What I want to do is to turn on PHP5 interpretation for both .css and .js files, while still returning the proper MIME header.
I want to do this so that I can keep the pages I design extremely neat, minimize http requests, and maximize caching.
In other words:
<link rel='stylesheet' href='dynamicsheet.css'>
The requested files would be interpreted as .php allowing them to determine the client platform, browser, and the page requested (as well as anything else you might think of), and intelligently load and concatenate the files, as well as handle load order, dependencies, etc. etc. etc.
Basically, I want to be able to handle these files the same way one handles a make file, or a manifest.
This way, I could tailor the css sheets for the device that was loading the site (for example, tablets would get the tablet .css, etc.) and would cache the sheet needed for that device.
Same with scripts... the scripts loaded by the backend would be dynamically built to match the client device and browser, and would be cached on that machine.
Similarly, it would allow me to break down the .css and .js into more easily manageable files on server side, while the file that the browser actually loaded ('dynamicsheet.css', for example) would then properly manage and compile the required stylesheets and scripts needed for that specific page.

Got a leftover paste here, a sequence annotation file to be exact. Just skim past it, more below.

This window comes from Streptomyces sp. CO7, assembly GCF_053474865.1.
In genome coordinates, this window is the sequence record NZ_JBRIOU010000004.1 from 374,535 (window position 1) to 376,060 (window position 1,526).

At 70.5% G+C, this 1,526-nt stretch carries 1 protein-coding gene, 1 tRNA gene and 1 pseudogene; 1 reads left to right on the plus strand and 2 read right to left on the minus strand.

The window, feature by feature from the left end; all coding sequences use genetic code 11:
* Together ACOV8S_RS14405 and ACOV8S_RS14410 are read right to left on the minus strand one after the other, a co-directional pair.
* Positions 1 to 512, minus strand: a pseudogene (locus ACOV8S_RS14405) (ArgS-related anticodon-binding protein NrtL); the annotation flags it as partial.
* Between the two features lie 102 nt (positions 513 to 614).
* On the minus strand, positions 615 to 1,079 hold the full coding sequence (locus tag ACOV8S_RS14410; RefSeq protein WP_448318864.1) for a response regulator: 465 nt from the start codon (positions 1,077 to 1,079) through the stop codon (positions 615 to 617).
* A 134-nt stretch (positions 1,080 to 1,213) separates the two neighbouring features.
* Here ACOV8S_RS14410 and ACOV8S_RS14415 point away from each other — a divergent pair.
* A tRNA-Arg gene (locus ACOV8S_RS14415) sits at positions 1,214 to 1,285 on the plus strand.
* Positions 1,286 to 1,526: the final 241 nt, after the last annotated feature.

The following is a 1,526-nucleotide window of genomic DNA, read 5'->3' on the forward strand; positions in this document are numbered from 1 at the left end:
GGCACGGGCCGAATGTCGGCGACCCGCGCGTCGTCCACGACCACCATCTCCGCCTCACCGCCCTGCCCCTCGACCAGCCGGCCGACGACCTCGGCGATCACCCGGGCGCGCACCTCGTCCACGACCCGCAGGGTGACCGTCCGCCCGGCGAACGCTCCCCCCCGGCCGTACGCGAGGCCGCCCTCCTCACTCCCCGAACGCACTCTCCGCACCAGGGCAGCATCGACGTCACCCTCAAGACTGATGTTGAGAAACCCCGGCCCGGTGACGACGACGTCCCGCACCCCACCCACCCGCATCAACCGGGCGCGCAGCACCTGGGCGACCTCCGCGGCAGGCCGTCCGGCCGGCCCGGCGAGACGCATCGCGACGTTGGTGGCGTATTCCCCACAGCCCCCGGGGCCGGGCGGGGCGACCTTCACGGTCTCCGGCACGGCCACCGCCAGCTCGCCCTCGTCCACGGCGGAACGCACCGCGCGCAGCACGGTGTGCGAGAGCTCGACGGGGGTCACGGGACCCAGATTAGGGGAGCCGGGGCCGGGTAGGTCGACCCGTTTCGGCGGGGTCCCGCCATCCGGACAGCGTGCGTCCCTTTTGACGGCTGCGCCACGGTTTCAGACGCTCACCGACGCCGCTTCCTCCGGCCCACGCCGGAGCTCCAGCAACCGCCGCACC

In this way, I could have a single http request load up jQuery, Less, Bootstrap, and both site-wide and page specific scripts...all in a single file, and including proper caching.
Currently, the normal solution to this is requesting and transmitting huge chunks of code that don't even apply to that machine, only to not used it... and doing so through a ton of http requests.
There are so many good reasons for dynamically generating .css and .js that I can't believe it has not been a standard practice for years already.
My problem is that while I can program both client side and web stuff... I have very little knowledge or experience when it comes down to the actual internals of a web server.
Everywhere that I have seen someone ask a question even remotely like this they are told "don't do that", or "just name them all .php". Often the server overhead of interpreting any file other than .php is seen as a "waste of server resources"... but for the resons listed above, I disagree.
Naming all the .css and .js files to .php would leave them with the wrong header information, which would generate ugly errors on the client end.
Does anyone know how to convince the server to do so?
I have heard that I need to modify the httpd.conf, OR the php5.ini, OR etc, etc etc.... yet in each case, no accurate or explicit instructions follow.
Does anyone have a clue how to get this done?
I can't believe it is really THAT hard to do.
Any help would be greatly appreciated, with much kharmic love being fed to Buddha in your name and all.... puppies will smile.